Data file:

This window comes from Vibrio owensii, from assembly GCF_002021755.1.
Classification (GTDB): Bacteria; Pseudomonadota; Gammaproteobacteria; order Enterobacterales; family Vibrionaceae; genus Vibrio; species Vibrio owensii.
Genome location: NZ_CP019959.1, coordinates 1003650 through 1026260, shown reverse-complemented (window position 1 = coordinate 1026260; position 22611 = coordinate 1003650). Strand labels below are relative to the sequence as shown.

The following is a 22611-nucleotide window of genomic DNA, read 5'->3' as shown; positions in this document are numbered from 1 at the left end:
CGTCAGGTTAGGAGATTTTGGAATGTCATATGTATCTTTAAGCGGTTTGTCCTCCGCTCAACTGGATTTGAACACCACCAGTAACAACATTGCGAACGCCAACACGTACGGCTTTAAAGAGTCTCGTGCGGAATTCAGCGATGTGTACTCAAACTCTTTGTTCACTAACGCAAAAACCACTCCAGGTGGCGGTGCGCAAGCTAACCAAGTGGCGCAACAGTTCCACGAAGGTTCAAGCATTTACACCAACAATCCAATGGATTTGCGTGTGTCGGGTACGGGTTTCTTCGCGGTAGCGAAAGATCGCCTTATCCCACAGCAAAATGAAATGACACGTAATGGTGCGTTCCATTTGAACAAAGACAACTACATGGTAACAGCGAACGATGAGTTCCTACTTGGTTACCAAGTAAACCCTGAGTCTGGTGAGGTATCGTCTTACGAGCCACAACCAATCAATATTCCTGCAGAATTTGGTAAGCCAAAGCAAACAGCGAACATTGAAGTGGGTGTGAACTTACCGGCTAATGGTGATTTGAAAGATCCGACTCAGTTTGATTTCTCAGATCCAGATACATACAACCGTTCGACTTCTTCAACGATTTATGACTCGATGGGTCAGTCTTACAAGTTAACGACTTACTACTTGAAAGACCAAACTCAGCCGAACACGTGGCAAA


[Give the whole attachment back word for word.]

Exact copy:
This window comes from Vibrio owensii, from assembly GCF_002021755.1.
Classification (GTDB): Bacteria; Pseudomonadota; Gammaproteobacteria; order Enterobacterales; family Vibrionaceae; genus Vibrio; species Vibrio owensii.
Genome location: NZ_CP019959.1, coordinates 1003650 through 1026260, shown reverse-complemented (window position 1 = coordinate 1026260; position 22611 = coordinate 1003650). Strand labels below are relative to the sequence as shown.

The following is a 22611-nucleotide window of genomic DNA, read 5'->3' as shown; positions in this document are numbered from 1 at the left end:
CGTCAGGTTAGGAGATTTTGGAATGTCATATGTATCTTTAAGCGGTTTGTCCTCCGCTCAACTGGATTTGAACACCACCAGTAACAACATTGCGAACGCCAACACGTACGGCTTTAAAGAGTCTCGTGCGGAATTCAGCGATGTGTACTCAAACTCTTTGTTCACTAACGCAAAAACCACTCCAGGTGGCGGTGCGCAAGCTAACCAAGTGGCGCAACAGTTCCACGAAGGTTCAAGCATTTACACCAACAATCCAATGGATTTGCGTGTGTCGGGTACGGGTTTCTTCGCGGTAGCGAAAGATCGCCTTATCCCACAGCAAAATGAAATGACACGTAATGGTGCGTTCCATTTGAACAAAGACAACTACATGGTAACAGCGAACGATGAGTTCCTACTTGGTTACCAAGTAAACCCTGAGTCTGGTGAGGTATCGTCTTACGAGCCACAACCAATCAATATTCCTGCAGAATTTGGTAAGCCAAAGCAAACAGCGAACATTGAAGTGGGTGTGAACTTACCGGCTAATGGTGATTTGAAAGATCCGACTCAGTTTGATTTCTCAGATCCAGATACATACAACCGTTCGACTTCTTCAACGATTTATGACTCGATGGGTCAGTCTTACAAGTTAACGACTTACTACTTGAAAGACCAAACTCAGCCGAACACGTGGCAAA